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Products > Distictis buccinatoria
 
Distictis buccinatoria - Red Trumpet Vine
   
Image of Distictis buccinatoria
[2nd Image]
Habit and Cultural Information
Category: Vine
Family: Bignoniaceae (Bignonias)
Origin: Mexico (North America)
Evergreen: Yes
Flower Color: Orange Red
Bloomtime: Spring/Summer
Synonyms: [Bignonia cherere, Amphilophium buccinatorium]
Height: Climbing (Vine)
Width: Spreading
Exposure: Sun or Shade
Irrigation (H2O Info): Medium Water Needs
Winter Hardiness: 20-25 F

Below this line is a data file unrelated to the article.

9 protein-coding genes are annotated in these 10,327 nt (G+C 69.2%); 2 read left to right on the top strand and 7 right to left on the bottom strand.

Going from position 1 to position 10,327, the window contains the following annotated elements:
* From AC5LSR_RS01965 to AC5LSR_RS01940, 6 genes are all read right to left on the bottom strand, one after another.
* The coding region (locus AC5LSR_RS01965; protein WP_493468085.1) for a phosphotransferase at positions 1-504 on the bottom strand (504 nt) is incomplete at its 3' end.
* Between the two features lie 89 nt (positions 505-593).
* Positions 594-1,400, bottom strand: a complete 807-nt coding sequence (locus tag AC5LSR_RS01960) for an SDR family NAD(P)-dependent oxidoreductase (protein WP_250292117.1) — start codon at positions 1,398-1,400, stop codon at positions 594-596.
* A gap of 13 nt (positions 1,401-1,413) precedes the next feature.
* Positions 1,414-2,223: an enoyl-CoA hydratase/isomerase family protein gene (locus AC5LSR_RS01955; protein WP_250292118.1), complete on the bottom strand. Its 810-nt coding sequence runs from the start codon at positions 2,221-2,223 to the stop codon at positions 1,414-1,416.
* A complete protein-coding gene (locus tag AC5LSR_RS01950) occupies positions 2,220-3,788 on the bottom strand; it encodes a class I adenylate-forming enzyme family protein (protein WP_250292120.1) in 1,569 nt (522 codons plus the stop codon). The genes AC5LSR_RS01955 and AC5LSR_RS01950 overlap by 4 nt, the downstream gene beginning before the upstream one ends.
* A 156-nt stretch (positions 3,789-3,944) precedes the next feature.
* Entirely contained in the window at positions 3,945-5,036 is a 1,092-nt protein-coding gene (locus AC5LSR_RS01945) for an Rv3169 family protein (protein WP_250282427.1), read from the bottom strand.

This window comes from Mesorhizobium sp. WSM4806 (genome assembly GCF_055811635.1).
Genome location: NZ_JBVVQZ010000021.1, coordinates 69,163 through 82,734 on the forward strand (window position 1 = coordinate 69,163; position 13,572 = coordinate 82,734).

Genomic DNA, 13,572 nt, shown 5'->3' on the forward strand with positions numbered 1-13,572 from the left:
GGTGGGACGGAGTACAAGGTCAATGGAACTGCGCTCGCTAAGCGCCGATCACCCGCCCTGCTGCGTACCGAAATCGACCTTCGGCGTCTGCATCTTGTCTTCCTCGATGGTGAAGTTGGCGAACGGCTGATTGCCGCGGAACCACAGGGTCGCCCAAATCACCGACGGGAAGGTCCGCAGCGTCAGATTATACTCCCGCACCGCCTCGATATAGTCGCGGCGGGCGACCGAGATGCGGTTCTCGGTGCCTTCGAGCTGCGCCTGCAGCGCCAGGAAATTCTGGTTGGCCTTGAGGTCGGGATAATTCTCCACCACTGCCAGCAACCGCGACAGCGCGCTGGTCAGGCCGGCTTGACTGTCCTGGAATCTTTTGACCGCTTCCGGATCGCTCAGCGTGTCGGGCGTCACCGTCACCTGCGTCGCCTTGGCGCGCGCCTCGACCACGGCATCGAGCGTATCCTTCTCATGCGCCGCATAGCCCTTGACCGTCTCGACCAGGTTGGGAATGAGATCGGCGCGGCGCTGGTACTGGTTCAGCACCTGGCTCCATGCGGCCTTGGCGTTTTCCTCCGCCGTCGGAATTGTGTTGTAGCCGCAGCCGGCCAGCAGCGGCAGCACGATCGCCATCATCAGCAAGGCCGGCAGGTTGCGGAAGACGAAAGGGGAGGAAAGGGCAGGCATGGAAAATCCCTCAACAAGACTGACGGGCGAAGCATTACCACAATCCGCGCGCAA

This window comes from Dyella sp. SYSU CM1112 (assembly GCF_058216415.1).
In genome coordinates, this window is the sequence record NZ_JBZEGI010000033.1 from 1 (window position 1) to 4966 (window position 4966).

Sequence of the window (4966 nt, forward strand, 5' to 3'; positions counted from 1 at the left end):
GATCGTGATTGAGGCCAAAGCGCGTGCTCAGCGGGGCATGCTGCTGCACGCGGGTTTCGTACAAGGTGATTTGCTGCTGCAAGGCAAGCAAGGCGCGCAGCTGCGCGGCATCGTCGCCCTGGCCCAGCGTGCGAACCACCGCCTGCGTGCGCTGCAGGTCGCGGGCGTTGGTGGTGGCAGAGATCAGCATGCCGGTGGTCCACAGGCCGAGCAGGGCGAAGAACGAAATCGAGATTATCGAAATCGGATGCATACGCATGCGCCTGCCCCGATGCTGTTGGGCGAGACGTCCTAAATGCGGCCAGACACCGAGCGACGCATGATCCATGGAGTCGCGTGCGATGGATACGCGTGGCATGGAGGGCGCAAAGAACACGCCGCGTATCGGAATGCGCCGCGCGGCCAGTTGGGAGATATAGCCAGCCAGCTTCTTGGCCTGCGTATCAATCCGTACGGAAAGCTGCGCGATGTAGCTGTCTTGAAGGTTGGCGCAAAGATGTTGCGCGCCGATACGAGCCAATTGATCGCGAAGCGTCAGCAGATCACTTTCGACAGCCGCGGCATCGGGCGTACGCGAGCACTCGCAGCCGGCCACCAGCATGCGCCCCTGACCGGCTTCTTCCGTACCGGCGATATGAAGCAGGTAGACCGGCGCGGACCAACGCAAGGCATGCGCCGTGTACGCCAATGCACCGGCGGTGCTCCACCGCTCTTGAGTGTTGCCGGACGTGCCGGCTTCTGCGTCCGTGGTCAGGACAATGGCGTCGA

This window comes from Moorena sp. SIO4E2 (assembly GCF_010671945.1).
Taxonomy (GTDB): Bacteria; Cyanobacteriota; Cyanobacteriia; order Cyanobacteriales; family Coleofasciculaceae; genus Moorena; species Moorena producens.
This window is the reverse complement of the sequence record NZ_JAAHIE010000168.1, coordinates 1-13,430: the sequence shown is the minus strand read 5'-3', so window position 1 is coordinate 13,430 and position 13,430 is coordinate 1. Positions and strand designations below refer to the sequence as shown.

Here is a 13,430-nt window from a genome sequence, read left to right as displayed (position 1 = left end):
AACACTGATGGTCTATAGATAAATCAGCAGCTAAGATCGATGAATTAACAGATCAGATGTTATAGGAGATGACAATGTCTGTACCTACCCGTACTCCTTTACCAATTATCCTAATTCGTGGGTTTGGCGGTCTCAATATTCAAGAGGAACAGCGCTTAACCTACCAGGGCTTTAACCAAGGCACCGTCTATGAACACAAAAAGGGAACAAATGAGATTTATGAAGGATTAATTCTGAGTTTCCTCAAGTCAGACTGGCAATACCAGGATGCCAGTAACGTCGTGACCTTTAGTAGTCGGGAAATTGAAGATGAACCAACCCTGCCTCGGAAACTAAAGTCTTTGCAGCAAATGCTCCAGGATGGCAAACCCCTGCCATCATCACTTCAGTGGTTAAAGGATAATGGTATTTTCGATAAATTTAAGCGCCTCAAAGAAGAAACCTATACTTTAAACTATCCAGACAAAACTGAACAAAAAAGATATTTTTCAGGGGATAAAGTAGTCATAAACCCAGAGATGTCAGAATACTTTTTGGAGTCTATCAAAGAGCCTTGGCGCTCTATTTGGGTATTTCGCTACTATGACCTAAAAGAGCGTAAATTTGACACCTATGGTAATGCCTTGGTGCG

Distictis buccinatoria (Red Trumpet Vine) - This is a fast growing evergreen vine reaching 30 feet tall. It has green somewhat-leathery 4 inch long leaves with tendrils that form disks so it can climb fences and structures. The showy orange red trumpet flowers with yellowish throats are abundant throughout the warm months. Plant in full sun to part shade and water occasionally in the summer. It is hardy and evergreen to about 25 degrees F. If it is well established, it should regenerate from the roots if it freezes down to the ground - our plants regenerated completely after the tops froze in 1990 freeze when temperatures dipped to 18 F. This plant native to Mexico and cultivated worldwide has long been known as Bignonia cherere, later as Phaedranthus buccinatorius and more recently as Distictis buccinatoria. The current name, according to The Plant List, the collaborative authoritative listing by Kew Botanic Garden and Missouri Botanic Garden, is Amphilophium buccinatorium. We will continue to list this plant as Distictis buccinatoria until such time as this name change has wider acceptance.  The information about Distictis buccinatoria displayed on this page is based on research conducted in our nursery library and from online sources we consider reliable. We will also relate those observations made of this plant as it grows in our nursery gardens and in other gardens that we have visited, as well how the crops have performed in containers in our nursery field. We will also incorporate comments we receive from others and welcome hearing from anyone who has additional information, particularly when they share cultural information that would aid others in growing it.
 
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